AVR and ATmega128 introduction

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This page contains some introductory notes on how to get started working with the ATmega128 development board and AVR under Linux, and it started out as introductory notes for students (Intelligent Systems Design and Art&Technology programs) at the IT-university of Göteborg.

Development board

atmega128 development board
This development board is powered by 7 - 12 V DC (9V batteries will work just fine for simple applications). If you get the polarity wrong on this development board you won't damage the microcontroller, it just won't work. Other development boards may be more sensitive to the polarity, so if you use another development board please read the documentation before plugging it in!

You will also need a programmer cable of some kind. The Makefiles in the code examples further down assumes that a stk200 programmer connected to the parallel port is used. Parallel ports are becoming increasingly unusual so that is not really the most practical set up any more, but there are also some notes on how to use a stk500 programmer connected with USB instead further down on this page.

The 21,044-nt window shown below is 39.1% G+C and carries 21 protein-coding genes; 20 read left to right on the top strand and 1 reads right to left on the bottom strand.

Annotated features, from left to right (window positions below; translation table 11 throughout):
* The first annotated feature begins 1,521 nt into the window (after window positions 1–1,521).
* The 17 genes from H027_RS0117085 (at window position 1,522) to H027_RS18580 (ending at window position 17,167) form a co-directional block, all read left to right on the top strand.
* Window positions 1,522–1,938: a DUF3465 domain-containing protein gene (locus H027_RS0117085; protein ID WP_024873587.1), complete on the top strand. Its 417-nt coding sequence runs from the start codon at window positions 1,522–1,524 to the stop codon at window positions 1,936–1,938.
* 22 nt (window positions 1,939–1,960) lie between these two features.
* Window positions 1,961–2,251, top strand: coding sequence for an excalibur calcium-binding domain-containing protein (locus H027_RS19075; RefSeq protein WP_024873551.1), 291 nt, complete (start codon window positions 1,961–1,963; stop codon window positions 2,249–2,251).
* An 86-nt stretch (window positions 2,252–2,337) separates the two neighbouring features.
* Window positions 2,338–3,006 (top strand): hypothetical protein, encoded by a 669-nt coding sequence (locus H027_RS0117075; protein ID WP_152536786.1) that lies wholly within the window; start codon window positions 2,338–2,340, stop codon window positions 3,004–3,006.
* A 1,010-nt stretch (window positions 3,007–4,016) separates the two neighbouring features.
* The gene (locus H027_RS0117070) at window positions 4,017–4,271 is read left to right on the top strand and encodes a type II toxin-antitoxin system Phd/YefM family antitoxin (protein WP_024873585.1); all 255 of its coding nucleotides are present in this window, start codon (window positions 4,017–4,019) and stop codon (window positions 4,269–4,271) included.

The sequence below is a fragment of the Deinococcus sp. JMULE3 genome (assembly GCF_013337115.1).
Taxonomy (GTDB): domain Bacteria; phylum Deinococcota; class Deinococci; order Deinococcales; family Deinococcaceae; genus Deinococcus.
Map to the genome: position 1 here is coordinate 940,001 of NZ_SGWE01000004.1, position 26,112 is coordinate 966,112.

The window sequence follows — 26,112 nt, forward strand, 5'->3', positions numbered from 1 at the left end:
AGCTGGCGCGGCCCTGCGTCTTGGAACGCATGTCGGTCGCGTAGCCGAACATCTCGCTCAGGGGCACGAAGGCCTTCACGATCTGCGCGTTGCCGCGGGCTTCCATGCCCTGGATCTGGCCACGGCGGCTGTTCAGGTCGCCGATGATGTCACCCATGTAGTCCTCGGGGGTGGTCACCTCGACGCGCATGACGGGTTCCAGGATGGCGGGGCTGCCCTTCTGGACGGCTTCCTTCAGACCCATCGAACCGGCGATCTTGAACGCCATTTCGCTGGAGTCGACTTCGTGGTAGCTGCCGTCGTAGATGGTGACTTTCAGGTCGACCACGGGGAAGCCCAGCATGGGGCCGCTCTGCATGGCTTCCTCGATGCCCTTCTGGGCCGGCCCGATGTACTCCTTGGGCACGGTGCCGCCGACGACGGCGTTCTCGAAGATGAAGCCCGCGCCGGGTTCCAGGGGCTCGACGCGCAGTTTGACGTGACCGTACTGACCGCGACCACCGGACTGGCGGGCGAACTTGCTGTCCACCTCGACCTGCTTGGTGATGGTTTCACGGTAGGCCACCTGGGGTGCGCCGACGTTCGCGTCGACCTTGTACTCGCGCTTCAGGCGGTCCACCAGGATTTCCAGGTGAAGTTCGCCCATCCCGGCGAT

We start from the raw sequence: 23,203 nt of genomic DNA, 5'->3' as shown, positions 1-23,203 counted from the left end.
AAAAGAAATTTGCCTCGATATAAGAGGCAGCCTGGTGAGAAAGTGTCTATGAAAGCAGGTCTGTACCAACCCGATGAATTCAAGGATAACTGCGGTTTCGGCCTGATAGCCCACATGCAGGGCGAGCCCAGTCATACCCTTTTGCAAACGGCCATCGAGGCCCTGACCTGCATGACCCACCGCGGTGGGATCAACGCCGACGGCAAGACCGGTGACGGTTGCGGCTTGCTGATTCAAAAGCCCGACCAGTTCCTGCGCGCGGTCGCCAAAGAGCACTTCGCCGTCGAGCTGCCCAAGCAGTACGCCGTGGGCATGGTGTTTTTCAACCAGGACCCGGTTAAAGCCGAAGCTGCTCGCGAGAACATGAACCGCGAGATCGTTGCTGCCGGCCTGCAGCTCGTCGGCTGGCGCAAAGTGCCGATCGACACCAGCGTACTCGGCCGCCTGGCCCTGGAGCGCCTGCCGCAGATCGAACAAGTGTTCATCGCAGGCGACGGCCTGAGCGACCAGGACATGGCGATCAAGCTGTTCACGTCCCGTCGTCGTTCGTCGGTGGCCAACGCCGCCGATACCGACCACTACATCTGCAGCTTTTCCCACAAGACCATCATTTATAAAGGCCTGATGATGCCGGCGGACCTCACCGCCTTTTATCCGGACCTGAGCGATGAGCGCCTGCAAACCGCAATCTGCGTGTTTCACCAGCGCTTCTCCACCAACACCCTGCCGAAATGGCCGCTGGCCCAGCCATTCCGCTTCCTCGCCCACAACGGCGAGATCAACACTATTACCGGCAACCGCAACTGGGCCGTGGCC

AVR installation

Nowadays it is quite easy to install the avr tool chain, but I've also kept the old instructions that builds the tool chain from sources instead.

Installation with yum

You need to install As root, issue
yum install uisp avr-binutils avr-gcc avr-libc
That was all that was needed on the Fedora system I tested it on, but I'm sure it will work similarly on other distros too. Avrdude may also be useful. Install that with
yum install avrdude

Installation with apt-get

On Ubuntu:
sudo apt-get install avr-libc avrdude binutils-avr gcc-avr uisp

Building from sources

Building the tool chain from sources instead is a little bit trickier, but still not so bad. You need to install Download the newest versions and follow the instructions below (the instructions are based on Guido Socher's AVR article):
Preparations
mkdir /usr/local/avr
mkdir /usr/local/avr/bin